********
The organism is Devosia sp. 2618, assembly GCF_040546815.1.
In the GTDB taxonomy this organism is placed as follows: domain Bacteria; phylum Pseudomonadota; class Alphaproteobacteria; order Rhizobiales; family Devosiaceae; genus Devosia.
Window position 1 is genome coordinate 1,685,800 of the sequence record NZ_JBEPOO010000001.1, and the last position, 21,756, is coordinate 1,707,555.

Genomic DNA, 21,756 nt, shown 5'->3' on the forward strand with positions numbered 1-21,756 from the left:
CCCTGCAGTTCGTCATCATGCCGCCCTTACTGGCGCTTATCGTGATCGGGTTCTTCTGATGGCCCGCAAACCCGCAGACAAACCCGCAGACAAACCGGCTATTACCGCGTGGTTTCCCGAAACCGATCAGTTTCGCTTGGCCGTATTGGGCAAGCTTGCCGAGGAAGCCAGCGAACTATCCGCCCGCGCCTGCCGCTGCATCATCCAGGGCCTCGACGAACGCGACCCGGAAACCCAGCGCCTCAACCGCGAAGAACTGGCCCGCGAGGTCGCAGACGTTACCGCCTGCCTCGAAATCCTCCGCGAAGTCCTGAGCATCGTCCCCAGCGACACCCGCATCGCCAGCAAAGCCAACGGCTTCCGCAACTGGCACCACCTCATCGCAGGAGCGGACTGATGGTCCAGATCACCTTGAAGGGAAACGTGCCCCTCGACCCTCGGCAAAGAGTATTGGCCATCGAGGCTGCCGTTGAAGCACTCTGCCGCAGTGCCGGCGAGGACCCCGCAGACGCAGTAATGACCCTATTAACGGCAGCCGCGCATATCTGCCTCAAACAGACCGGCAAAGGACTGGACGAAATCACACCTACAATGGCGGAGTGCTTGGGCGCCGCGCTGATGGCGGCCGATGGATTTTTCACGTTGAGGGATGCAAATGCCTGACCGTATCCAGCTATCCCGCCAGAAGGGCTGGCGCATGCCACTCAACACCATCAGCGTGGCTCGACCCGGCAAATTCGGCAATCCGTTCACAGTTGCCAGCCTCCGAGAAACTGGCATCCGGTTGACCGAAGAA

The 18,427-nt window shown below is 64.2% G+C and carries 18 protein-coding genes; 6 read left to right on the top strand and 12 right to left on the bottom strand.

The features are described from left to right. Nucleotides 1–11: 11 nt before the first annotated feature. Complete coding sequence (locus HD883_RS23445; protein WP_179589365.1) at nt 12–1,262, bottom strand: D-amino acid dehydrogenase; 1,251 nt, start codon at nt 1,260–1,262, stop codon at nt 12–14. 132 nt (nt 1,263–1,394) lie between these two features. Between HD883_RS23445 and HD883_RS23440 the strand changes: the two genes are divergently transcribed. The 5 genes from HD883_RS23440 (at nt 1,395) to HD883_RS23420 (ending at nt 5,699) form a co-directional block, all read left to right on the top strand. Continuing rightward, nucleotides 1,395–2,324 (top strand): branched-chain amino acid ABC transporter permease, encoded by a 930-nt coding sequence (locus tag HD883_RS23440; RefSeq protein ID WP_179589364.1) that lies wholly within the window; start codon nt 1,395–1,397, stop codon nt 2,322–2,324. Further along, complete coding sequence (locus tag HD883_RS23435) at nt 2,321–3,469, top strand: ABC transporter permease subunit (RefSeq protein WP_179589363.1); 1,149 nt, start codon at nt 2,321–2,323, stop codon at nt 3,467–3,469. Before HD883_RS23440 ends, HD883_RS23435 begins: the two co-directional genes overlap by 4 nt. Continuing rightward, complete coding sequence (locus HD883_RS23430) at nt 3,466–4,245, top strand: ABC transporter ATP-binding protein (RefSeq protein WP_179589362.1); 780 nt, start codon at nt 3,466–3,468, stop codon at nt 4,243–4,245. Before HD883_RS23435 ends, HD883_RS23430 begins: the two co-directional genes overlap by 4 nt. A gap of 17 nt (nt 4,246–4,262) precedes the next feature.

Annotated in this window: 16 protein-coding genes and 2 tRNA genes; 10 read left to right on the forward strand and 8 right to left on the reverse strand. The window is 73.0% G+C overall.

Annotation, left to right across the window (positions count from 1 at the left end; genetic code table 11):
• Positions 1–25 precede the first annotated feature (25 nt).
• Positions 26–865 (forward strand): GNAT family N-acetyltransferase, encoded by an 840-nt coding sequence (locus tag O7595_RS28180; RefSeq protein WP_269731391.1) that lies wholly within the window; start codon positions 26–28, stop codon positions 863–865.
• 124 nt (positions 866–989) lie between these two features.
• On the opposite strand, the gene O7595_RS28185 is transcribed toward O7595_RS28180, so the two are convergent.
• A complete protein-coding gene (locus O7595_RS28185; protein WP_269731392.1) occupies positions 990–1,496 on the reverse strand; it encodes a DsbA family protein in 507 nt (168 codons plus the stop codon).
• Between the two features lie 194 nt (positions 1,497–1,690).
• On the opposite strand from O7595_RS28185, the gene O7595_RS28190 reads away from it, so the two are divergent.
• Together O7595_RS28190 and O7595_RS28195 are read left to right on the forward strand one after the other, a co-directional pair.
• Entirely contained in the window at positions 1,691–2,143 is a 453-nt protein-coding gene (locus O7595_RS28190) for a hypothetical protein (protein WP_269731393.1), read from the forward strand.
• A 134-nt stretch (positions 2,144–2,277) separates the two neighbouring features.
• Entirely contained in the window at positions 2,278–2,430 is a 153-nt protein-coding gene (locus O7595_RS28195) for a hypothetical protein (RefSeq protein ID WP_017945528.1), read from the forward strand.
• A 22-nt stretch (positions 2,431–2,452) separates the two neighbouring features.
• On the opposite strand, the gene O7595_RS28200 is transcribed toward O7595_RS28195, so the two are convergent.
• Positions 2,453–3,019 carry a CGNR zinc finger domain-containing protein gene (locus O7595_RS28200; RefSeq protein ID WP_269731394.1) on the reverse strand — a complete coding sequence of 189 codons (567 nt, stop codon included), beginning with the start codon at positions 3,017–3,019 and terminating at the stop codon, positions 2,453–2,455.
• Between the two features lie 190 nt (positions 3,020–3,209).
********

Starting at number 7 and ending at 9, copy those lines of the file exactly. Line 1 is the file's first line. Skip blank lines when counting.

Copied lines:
The features are described from left to right. Nucleotides 1–11: 11 nt before the first annotated feature. Complete coding sequence (locus HD883_RS23445; protein WP_179589365.1) at nt 12–1,262, bottom strand: D-amino acid dehydrogenase; 1,251 nt, start codon at nt 1,260–1,262, stop codon at nt 12–14. 132 nt (nt 1,263–1,394) lie between these two features. Between HD883_RS23445 and HD883_RS23440 the strand changes: the two genes are divergently transcribed. The 5 genes from HD883_RS23440 (at nt 1,395) to HD883_RS23420 (ending at nt 5,699) form a co-directional block, all read left to right on the top strand. Continuing rightward, nucleotides 1,395–2,324 (top strand): branched-chain amino acid ABC transporter permease, encoded by a 930-nt coding sequence (locus tag HD883_RS23440; RefSeq protein ID WP_179589364.1) that lies wholly within the window; start codon nt 1,395–1,397, stop codon nt 2,322–2,324. Further along, complete coding sequence (locus tag HD883_RS23435) at nt 2,321–3,469, top strand: ABC transporter permease subunit (RefSeq protein WP_179589363.1); 1,149 nt, start codon at nt 2,321–2,323, stop codon at nt 3,467–3,469. Before HD883_RS23440 ends, HD883_RS23435 begins: the two co-directional genes overlap by 4 nt. Continuing rightward, complete coding sequence (locus HD883_RS23430) at nt 3,466–4,245, top strand: ABC transporter ATP-binding protein (RefSeq protein WP_179589362.1); 780 nt, start codon at nt 3,466–3,468, stop codon at nt 4,243–4,245. Before HD883_RS23435 ends, HD883_RS23430 begins: the two co-directional genes overlap by 4 nt. A gap of 17 nt (nt 4,246–4,262) precedes the next feature.

Annotated in this window: 16 protein-coding genes and 2 tRNA genes; 10 read left to right on the forward strand and 8 right to left on the reverse strand. The window is 73.0% G+C overall.

Annotation, left to right across the window (positions count from 1 at the left end; genetic code table 11):